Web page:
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UBC Theses and Dissertations

An acoustic scatter-mapping imaging system Mellema, Garfield Richard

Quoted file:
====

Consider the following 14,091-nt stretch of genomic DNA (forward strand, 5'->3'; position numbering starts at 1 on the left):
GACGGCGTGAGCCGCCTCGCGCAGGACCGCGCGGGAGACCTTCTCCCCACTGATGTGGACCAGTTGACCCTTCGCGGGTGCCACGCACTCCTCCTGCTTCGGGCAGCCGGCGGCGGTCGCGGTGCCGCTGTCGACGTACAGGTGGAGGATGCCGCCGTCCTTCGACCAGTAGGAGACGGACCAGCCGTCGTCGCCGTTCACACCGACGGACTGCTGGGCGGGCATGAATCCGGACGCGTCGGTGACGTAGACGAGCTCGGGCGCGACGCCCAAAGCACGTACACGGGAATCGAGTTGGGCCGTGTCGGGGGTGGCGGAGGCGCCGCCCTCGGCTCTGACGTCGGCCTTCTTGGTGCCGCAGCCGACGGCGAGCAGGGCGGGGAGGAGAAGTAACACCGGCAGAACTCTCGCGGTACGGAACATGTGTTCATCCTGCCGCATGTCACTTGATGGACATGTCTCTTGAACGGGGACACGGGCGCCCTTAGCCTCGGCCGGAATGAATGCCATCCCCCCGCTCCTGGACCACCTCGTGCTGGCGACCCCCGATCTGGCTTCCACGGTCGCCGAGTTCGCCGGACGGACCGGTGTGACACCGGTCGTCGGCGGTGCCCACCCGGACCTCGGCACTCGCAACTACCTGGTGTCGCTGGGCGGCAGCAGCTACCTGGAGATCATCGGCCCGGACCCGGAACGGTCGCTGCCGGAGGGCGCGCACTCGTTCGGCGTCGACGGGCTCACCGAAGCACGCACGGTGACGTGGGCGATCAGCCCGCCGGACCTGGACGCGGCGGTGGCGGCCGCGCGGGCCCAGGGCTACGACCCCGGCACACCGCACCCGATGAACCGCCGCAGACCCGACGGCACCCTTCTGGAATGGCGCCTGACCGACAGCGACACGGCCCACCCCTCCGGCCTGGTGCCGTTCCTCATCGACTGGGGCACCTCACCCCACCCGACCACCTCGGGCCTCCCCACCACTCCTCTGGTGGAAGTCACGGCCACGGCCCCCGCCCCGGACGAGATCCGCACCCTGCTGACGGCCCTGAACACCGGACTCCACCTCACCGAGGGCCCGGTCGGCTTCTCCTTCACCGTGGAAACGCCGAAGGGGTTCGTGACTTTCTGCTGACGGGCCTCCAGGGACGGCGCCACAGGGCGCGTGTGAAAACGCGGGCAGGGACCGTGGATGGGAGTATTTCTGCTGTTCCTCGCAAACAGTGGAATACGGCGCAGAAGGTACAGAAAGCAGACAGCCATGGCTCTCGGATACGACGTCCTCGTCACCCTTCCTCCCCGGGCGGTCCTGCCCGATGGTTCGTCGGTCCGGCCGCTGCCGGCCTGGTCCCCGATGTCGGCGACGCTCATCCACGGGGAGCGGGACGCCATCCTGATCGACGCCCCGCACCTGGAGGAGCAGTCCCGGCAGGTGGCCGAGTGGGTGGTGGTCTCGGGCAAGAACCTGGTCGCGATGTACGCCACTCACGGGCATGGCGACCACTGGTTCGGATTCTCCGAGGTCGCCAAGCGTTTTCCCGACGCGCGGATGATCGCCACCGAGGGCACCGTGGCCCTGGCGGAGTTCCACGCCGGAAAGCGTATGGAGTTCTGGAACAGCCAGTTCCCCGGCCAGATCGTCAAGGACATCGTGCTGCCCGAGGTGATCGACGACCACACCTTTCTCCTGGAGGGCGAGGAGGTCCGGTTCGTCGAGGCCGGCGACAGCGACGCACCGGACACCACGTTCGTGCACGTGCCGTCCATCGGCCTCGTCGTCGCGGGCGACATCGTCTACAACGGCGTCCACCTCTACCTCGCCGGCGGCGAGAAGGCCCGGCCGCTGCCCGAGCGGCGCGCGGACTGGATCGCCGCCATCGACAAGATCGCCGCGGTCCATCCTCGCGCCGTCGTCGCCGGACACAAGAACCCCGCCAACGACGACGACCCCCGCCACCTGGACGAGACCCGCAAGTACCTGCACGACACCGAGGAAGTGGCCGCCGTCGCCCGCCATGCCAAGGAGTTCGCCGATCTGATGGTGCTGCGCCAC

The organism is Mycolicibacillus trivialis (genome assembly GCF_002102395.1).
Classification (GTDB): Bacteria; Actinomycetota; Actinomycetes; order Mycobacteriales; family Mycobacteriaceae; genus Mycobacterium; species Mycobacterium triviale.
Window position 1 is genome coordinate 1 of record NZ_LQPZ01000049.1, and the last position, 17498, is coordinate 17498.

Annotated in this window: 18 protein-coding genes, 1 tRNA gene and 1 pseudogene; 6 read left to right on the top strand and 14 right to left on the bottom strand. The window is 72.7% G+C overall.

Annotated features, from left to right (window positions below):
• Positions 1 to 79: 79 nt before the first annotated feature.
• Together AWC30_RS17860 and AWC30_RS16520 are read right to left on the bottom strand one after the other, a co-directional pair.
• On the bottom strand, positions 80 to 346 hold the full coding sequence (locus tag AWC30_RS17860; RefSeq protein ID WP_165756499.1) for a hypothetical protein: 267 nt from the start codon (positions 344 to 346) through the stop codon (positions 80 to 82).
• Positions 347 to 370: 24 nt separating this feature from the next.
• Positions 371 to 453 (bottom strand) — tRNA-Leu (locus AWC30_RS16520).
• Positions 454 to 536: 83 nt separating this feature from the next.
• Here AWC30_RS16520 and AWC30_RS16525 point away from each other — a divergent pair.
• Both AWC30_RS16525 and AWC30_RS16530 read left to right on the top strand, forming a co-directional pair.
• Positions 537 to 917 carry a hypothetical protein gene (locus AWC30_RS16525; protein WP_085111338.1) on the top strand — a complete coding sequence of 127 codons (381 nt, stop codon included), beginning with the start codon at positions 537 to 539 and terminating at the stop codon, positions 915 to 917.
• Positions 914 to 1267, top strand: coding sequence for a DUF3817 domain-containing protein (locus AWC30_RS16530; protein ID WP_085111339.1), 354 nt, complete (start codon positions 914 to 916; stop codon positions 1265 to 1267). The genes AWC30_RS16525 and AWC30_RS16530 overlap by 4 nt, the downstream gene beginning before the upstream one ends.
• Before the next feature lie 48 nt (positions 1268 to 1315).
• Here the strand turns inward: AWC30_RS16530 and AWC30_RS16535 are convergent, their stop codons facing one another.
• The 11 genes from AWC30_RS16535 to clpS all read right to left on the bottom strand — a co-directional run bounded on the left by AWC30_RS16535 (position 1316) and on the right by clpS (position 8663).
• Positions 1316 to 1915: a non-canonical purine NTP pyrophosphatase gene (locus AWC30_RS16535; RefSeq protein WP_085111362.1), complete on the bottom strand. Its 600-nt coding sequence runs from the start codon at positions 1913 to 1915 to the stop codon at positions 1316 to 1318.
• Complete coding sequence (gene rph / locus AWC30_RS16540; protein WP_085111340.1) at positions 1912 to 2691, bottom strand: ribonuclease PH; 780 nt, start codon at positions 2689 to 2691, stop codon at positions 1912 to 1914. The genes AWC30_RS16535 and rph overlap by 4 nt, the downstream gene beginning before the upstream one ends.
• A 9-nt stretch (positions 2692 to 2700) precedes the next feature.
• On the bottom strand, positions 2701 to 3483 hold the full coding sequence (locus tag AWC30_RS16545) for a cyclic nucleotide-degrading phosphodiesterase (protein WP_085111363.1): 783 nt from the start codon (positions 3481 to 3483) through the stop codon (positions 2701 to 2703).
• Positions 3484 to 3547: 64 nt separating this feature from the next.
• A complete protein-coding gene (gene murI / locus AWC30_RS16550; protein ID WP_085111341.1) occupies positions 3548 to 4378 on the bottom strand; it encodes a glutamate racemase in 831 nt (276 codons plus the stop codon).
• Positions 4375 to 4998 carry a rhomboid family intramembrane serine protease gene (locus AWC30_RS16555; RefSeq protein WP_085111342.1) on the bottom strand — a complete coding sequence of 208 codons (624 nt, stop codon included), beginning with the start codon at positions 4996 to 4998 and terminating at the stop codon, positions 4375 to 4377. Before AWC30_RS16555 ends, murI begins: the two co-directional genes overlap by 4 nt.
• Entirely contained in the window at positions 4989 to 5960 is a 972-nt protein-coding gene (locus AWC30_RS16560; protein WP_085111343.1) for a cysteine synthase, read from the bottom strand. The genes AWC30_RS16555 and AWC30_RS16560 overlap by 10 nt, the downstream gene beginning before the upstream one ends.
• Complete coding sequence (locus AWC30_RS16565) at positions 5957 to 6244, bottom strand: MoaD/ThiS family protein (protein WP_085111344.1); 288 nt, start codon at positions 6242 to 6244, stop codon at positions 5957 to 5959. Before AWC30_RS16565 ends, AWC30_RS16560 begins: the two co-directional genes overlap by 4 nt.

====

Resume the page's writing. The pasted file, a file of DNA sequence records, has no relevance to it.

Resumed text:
The development of improved models of seismic diffraction is assisted by the availability of accurate scattering data. An acoustic scatter-mapping system was developed for the purpose of providing such data rapidly and at low cost. This system uses a source-receiver pair suspended on a trolley over the structure to be mapped. Signal generation, acquisition, processing, and plotting are performed on an AT-compatible microcomputer and a laser printer. The entire process can be performed in an automated manner within five hours, generating scatter-mapping plots in a format familiar to the geophysical industry. The system hardware was similar to those of Hilterman [1] and others referenced by him, but used a controlled source transducer. The available processing power of a microcomputer allowed the use of a 1 to 15 KHz swept-frequency source signal, similar to that used in Vibroseis and Chirp Radar, which is later crosscorrelated with received signal to provide precise scatter-mapping data for the target structure. Several examples of theoretical and experimental acoustic scatter-mappings are provided for comparison. The novelty of this system lies in its use of a swept frequency source signal. While common in the fields of seismology and radar, swept frequency source signals are new to the area of acoustic scatter mapping. When compared to a similar system using a pulsed source signal, this system produces a better controlled source signal of greater energy, resulting in a more useful resultant signal and better mapping characteristics. The system was able to map scattering from features in the target structure smaller than one percent of the crosscorrelated source signal's 37 mm dominant wavelength.

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